surrounding mercury, compelling evidence of its neurotoxic properties, and an
expose on the risks associated with consumption of contaminated fish. To guide
the formulation of programs and policies that could reduce the inputs of mercury
to the basin ecosystem, the complex atmospheric dynamics of mercury are discussed
A chapter on Remedial Action Plans (RAPs) explores the question
of how to accelerate RAP implementation and consequently, the restoration of beneficial
uses. Specific advice and recommendations
contained in the report on the design and execution of RAPs should illuminate
all readers, particularly those associated with an Area of Concern.
The 2001-2003 Priorities Report also deals with urbanization
and the complex land use - water quality linkages. Urbanization threatens Great
Lakes water quality by pollutants in waste water discharges and excessive
stormwater flows; and causes beach closings and impaired recreational water quality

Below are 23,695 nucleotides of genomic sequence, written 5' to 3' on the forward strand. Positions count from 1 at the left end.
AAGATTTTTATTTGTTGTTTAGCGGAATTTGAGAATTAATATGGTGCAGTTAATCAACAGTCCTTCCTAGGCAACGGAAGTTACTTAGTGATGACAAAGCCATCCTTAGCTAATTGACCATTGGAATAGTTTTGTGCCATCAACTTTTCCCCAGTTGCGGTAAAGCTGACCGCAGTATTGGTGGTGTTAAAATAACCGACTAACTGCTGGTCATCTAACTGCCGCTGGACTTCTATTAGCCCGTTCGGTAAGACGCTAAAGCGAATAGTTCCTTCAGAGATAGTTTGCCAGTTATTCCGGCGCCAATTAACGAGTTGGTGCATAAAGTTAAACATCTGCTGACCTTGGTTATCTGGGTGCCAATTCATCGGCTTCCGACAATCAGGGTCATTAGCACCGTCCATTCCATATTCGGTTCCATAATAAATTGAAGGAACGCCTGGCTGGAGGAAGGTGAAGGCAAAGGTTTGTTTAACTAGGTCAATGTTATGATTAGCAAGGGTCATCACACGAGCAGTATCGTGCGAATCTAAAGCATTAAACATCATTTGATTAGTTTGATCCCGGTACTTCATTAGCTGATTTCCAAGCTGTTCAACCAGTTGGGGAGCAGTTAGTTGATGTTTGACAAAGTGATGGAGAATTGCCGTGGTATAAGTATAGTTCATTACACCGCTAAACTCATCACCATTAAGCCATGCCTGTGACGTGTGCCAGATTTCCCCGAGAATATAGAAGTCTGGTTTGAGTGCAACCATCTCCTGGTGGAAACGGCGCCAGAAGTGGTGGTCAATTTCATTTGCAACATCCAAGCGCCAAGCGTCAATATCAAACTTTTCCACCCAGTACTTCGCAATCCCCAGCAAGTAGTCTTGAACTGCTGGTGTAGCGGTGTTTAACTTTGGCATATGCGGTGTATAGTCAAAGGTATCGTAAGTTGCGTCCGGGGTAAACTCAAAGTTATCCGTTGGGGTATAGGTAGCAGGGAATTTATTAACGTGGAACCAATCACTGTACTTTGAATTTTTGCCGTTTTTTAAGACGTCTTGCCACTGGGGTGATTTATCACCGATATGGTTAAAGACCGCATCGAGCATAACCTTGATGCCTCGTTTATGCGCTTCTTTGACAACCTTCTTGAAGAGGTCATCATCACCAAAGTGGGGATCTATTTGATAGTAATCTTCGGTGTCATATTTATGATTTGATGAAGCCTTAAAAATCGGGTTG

and the destruction of wetlands. The IJC boards explore water quality impacts
and policy implications surrounding the reality of growth and the necessity to
preserve the quality of life. The report provides intriguing examples
of innovative principles to guide policy development and implementation.
The fundamental questions being explored under the issue of
climate change concern the types of water quality impacts that might be the consequence
of more severe storm events and warmer temperatures, how the impacts might vary
across Great Lakes regions, and the implications for decision making and planning
to respond to or mitigate the impacts. The importance of climate change on ground
water resources is particularly noted, in light of drought conditions, low precipitation
and increasing average temperatures. These themes are not often front and center
in the minds of basin residents and are particularly foreboding.
The outcome of an expert consultation on emerging issues in